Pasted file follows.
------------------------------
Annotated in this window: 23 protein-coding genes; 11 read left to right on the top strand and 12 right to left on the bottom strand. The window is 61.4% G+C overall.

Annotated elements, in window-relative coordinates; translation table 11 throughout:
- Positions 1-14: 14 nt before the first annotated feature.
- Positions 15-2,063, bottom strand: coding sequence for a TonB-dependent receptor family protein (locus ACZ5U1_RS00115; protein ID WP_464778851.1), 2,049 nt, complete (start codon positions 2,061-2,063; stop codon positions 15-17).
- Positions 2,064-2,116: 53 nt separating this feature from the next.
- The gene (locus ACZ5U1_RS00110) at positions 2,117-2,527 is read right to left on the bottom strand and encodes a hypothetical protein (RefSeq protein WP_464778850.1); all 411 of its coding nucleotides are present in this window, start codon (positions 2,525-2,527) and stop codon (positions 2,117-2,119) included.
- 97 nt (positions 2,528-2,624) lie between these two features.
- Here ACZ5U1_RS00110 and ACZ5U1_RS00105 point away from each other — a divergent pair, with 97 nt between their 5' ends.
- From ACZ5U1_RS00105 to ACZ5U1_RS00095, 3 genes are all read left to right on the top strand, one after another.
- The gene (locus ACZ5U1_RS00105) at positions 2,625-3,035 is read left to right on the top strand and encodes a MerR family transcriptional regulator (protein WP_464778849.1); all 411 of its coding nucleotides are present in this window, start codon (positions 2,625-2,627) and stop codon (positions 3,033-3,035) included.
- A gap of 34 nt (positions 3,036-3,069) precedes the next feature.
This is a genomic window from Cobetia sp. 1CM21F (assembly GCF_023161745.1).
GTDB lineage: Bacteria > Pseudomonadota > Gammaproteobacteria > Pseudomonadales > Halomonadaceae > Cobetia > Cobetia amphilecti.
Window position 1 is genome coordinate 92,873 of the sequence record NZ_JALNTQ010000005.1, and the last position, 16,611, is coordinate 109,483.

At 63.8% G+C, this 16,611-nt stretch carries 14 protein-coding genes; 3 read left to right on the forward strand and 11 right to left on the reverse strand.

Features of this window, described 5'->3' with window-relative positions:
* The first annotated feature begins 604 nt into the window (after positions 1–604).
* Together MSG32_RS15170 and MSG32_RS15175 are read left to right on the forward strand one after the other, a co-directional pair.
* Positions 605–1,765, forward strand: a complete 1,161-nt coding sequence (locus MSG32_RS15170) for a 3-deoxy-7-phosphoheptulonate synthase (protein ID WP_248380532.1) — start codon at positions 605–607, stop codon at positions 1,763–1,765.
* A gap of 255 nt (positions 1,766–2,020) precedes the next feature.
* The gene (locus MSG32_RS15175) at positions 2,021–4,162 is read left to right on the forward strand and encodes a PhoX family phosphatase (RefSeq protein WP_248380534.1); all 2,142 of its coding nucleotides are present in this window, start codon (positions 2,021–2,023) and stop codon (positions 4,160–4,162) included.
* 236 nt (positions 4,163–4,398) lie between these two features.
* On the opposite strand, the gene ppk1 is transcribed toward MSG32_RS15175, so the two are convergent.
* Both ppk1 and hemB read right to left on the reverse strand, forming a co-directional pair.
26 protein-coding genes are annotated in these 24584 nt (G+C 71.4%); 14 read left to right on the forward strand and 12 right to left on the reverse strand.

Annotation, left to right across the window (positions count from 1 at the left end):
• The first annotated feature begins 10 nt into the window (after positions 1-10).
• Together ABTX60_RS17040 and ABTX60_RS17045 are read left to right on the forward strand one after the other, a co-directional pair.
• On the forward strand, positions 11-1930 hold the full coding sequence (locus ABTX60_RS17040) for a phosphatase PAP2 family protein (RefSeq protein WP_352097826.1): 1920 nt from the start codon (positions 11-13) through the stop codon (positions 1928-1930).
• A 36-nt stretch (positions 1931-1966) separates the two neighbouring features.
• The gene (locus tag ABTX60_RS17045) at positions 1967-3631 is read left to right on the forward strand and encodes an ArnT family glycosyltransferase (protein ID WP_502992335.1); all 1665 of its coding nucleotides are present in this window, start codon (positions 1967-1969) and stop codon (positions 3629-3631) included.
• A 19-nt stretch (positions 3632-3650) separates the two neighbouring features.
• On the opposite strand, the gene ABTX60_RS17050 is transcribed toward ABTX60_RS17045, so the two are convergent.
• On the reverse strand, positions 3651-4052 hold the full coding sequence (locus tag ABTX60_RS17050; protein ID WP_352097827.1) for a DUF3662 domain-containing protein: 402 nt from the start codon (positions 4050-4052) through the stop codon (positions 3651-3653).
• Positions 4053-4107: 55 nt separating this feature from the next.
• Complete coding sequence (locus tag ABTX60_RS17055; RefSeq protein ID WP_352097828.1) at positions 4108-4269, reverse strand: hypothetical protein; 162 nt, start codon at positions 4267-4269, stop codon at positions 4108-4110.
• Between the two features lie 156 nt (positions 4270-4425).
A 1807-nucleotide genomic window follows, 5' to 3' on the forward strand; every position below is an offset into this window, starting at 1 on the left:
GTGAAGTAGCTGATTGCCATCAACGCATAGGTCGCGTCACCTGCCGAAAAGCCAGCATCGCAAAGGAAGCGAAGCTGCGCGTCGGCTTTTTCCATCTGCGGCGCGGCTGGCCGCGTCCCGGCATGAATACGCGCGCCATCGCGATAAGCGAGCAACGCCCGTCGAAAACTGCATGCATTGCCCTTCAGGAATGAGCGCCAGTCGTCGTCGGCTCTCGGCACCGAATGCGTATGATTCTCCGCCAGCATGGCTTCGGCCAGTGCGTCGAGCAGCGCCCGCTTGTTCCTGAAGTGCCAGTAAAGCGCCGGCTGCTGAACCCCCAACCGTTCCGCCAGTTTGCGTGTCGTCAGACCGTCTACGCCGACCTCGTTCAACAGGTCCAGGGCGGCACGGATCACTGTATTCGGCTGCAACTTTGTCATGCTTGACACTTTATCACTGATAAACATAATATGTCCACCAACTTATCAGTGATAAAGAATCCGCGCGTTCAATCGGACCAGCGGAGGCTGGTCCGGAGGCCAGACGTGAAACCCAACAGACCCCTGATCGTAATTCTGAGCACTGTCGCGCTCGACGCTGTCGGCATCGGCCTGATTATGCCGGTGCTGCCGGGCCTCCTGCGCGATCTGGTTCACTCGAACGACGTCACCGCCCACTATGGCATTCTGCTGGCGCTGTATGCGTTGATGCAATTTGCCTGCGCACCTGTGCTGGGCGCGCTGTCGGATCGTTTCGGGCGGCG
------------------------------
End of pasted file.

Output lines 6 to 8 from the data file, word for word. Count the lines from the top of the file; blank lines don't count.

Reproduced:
- The gene (locus ACZ5U1_RS00110) at positions 2,117-2,527 is read right to left on the bottom strand and encodes a hypothetical protein (RefSeq protein WP_464778850.1); all 411 of its coding nucleotides are present in this window, start codon (positions 2,525-2,527) and stop codon (positions 2,117-2,119) included.
- 97 nt (positions 2,528-2,624) lie between these two features.
- Here ACZ5U1_RS00110 and ACZ5U1_RS00105 point away from each other — a divergent pair, with 97 nt between their 5' ends.